Not only is the idea of home, school, and neighborhood a part of the everyday material practices of most people, it is also the case that in the twenty-first century the idea of real space transcends to a larger scope. Most cultural practices remind us that we live in particular nations, countries, continents and such large global spaces where the identity of an individual becomes linked to the macroscopic spaces where the individual is located. While the idea of nationality is not necessarily new, the way in which it is manifest now is certainly different. Modern technologies of transportation have brought nations closer. It is far easier now, than a hundred years ago, to cross great distances that not only take us away from the microscopic spaces that we live our lives in, but away from the macroscopic spaces that we identify with and depend on to give a sense of stability to identities. Identities become increasingly fractured and schizophrenic as individuals move through many different microscopic and macroscopic spaces precisely because the new technologies are leading to interdependence between places.
Modern transportation thus has not only made the macroscopic real spaces come closer but has also resulted in greater inter-dependence between such spaces. The inter-dependence has not necessarily always been a positive outcome since the security and the safety of the macroscopic spaces are often dependant on the relationships between those who represent the macroscopic spaces. The horrendous attack on the World Trade Centers in 2001 is a reminder of the way in which the spaces we inhabit at the microscopic and the macroscopic level have complex relationships with the other macroscopic spaces.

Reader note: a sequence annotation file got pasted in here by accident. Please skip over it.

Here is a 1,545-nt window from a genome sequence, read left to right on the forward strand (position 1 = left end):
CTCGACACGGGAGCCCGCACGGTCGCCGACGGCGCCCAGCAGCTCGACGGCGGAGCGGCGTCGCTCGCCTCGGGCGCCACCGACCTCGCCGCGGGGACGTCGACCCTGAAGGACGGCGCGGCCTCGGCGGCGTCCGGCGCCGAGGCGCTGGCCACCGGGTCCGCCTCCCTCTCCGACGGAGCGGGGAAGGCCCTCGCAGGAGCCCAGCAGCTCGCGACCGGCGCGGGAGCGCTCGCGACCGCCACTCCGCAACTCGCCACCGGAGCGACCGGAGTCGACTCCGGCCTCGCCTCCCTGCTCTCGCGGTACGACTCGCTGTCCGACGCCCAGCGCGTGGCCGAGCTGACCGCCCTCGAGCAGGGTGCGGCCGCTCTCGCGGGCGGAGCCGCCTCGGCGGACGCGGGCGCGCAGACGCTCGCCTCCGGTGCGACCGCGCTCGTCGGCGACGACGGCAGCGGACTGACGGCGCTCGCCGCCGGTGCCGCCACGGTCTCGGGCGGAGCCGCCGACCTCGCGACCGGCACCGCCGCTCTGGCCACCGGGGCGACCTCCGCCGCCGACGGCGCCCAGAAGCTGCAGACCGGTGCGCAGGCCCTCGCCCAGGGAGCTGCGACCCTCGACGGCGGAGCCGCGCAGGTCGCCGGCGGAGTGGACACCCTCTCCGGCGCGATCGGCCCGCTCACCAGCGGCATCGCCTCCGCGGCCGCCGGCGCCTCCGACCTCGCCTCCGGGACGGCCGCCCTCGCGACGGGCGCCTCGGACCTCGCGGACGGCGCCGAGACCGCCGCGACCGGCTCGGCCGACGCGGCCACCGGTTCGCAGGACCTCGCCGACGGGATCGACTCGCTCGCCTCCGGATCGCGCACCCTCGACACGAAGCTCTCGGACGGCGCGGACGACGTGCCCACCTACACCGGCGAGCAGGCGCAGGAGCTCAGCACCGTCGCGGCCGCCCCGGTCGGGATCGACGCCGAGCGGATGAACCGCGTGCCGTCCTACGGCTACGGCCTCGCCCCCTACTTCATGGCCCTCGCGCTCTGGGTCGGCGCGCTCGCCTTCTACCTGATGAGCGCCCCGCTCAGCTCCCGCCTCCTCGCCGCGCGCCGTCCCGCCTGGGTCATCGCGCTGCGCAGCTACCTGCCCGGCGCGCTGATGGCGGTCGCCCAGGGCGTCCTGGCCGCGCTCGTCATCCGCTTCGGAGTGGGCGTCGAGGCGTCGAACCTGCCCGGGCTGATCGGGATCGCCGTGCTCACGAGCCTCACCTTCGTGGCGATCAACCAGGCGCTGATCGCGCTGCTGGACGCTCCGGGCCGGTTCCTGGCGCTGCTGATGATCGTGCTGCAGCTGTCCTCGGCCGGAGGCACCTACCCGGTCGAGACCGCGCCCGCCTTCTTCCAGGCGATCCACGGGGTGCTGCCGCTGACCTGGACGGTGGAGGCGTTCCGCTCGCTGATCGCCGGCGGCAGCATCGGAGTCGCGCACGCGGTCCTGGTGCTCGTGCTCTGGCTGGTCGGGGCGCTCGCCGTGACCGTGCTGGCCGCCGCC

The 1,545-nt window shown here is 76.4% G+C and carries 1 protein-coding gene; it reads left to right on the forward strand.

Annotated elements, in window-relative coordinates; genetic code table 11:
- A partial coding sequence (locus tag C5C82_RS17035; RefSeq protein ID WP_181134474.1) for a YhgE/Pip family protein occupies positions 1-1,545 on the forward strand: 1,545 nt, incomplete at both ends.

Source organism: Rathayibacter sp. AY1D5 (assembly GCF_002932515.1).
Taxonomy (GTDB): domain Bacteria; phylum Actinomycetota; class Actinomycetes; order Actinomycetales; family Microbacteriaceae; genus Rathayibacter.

While the relationship between the microscopic spaces, such as between neighbors and neighborhoods, are often visible in the way we act in our everyday lives, the relationship between the macroscopic real spaces are however manifest in somewhat different ways. It is not often that one gets to “see” what the “evil” is in the “axis of evil,” or what “poverty” is in the “under-developed nations.” Yet in our everyday lives, as we live in the microscopic spaces, we make attributions about how we think about the macroscopic spaces. To be sure, such attributions are made primarily on the basis of the representation of the macroscopic which is embedded in the discourses uses to describe the macroscopic. Often such discourses are produced by ideological apparatuses that operate in our microscopic spaces such as schools and religious institutions. It is through the discourses and texts about the other spaces that we begin to form a virtual picture of the real space. Indeed the relationship between the real and virtual begins to appear the moment “representation” takes place, and in a verisimilitude a specific vision of a place appears.